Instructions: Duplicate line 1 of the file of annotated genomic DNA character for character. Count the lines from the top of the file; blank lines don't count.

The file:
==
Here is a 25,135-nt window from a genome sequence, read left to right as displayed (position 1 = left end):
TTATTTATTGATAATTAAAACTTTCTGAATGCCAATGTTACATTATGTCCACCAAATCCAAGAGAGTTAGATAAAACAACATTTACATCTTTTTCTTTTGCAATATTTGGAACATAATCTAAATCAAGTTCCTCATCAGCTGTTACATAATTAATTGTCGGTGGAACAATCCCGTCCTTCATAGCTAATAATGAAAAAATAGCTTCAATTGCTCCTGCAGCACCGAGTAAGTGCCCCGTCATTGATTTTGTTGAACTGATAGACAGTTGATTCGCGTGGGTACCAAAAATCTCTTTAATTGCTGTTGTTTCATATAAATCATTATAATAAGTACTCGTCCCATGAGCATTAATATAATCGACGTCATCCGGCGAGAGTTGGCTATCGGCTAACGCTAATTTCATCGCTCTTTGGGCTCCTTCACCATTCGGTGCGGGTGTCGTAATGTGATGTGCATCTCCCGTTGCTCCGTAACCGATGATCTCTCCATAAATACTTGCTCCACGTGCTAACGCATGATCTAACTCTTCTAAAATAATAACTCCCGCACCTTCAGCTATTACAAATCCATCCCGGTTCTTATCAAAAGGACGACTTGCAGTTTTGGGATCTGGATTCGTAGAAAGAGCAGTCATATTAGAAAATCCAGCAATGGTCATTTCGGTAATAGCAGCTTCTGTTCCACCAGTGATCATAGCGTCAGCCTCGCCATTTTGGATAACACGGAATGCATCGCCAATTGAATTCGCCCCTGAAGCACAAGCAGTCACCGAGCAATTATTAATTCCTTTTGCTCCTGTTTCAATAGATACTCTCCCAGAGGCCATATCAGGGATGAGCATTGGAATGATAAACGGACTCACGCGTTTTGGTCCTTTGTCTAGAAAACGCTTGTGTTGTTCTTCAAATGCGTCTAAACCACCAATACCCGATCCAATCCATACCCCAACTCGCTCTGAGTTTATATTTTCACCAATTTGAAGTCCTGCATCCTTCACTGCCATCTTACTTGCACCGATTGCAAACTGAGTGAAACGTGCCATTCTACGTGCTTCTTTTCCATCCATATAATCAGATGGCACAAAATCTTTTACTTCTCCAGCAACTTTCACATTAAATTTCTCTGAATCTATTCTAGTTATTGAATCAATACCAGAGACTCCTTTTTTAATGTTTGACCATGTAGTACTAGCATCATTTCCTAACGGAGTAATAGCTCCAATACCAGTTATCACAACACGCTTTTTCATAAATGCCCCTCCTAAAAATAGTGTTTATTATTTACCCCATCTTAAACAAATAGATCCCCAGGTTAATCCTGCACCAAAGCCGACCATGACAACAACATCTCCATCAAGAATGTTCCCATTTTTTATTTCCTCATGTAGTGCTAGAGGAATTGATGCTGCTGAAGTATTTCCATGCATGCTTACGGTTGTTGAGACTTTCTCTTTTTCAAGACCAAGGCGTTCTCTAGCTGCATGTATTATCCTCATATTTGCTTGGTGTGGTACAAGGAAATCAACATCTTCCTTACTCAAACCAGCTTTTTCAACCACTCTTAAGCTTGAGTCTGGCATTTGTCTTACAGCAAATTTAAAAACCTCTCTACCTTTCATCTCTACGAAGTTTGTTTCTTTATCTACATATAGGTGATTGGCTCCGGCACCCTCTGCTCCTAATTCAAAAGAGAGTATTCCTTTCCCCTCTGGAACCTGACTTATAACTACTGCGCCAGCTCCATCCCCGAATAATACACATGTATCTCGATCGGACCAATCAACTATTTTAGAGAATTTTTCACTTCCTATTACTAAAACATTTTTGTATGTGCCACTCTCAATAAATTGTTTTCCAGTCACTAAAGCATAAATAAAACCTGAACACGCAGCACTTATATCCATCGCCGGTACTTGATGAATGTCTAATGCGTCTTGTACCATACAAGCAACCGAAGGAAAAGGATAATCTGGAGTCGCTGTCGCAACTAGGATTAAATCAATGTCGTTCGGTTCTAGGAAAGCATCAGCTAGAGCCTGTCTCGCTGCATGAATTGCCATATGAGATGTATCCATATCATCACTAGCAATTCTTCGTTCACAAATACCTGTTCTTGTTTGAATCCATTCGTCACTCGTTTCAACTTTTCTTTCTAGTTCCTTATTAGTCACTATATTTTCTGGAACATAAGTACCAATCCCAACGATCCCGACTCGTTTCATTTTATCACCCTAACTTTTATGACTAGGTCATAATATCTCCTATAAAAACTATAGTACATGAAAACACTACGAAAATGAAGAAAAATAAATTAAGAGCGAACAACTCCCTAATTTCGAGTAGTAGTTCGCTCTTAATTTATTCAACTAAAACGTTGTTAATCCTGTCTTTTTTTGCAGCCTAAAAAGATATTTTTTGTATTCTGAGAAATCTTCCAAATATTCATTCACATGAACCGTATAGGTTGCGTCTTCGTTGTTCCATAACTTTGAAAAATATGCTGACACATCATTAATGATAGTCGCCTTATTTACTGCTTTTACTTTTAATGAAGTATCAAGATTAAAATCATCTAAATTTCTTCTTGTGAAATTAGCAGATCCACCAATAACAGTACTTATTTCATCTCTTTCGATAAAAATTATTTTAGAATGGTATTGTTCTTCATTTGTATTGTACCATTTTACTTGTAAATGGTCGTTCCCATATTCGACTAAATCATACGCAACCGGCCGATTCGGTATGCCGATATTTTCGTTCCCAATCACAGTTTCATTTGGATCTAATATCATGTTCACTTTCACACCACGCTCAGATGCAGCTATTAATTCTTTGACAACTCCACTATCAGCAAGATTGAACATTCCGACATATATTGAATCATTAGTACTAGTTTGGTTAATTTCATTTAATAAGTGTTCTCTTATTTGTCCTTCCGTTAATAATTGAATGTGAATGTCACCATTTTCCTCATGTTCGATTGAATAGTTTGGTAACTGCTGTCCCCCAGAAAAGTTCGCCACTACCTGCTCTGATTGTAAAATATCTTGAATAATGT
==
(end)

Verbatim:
Here is a 25,135-nt window from a genome sequence, read left to right as displayed (position 1 = left end):